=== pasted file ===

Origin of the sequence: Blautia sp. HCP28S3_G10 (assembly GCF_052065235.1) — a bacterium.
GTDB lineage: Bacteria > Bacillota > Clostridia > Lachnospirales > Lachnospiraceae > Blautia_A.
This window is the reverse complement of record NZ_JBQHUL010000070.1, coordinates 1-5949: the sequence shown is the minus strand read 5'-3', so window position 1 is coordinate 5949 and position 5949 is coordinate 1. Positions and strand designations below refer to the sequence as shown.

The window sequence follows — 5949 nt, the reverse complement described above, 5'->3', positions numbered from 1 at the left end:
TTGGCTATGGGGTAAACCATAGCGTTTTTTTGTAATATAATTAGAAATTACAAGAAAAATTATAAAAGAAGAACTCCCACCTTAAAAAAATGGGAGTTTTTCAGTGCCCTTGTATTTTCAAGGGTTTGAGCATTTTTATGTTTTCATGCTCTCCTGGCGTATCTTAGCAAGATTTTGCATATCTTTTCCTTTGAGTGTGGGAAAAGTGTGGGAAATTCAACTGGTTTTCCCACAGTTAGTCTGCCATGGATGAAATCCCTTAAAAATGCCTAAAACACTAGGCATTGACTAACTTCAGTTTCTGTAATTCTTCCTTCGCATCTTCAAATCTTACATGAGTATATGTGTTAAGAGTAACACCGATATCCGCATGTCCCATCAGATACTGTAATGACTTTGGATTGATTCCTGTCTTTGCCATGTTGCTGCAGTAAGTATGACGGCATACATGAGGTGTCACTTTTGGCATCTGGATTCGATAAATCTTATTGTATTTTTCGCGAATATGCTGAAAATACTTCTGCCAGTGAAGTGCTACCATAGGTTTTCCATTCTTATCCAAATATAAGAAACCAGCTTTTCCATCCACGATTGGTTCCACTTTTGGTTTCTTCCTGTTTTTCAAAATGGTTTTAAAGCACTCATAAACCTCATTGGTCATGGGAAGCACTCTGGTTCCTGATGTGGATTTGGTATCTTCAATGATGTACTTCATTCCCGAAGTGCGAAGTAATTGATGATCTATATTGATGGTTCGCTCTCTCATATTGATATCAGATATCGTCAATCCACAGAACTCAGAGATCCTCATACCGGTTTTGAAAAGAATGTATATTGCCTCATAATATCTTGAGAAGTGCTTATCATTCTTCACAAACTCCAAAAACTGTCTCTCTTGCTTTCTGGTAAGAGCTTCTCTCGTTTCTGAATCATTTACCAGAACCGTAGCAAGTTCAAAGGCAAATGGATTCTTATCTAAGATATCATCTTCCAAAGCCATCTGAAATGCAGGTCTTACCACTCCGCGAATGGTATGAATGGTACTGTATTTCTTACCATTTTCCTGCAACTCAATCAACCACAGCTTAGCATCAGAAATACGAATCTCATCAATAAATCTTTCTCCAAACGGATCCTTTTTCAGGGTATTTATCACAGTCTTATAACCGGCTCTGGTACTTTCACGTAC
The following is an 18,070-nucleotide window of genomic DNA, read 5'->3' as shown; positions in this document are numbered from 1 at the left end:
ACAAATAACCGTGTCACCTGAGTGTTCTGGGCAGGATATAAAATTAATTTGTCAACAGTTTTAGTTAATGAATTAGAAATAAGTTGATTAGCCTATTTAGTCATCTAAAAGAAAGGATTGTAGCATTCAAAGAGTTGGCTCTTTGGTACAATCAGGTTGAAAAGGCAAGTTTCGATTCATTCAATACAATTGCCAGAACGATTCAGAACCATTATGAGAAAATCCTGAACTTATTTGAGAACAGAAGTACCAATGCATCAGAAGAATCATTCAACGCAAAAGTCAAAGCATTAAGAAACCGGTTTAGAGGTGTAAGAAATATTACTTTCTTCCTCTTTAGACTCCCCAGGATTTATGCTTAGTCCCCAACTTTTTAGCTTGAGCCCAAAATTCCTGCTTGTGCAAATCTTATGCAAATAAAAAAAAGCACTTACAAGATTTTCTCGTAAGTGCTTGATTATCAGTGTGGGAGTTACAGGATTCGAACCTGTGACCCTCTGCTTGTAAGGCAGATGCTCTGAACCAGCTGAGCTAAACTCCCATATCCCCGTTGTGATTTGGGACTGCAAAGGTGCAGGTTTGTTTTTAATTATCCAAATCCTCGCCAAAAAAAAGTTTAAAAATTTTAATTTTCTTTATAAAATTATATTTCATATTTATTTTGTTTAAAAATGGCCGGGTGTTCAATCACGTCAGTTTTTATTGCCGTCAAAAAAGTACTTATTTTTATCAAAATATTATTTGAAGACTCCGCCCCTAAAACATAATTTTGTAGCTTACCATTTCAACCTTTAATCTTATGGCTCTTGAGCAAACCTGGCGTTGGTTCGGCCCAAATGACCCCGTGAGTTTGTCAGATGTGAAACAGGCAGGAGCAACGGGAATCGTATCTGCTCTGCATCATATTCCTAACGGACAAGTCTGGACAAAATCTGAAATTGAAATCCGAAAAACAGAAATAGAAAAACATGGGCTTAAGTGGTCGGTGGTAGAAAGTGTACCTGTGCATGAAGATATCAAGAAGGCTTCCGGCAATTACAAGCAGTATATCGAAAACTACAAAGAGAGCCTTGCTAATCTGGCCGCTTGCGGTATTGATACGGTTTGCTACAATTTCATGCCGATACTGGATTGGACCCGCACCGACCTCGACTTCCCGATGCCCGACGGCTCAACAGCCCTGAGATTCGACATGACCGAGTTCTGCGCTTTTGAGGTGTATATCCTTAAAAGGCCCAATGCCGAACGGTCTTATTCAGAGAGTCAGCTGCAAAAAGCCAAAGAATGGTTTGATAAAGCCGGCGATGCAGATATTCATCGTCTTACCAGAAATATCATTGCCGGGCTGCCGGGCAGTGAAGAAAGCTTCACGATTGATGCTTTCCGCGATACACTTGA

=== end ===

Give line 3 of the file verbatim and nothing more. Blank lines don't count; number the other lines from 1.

This window is the reverse complement of record NZ_JBQHUL010000070.1, coordinates 1-5949: the sequence shown is the minus strand read 5'-3', so window position 1 is coordinate 5949 and position 5949 is coordinate 1. Positions and strand designations below refer to the sequence as shown.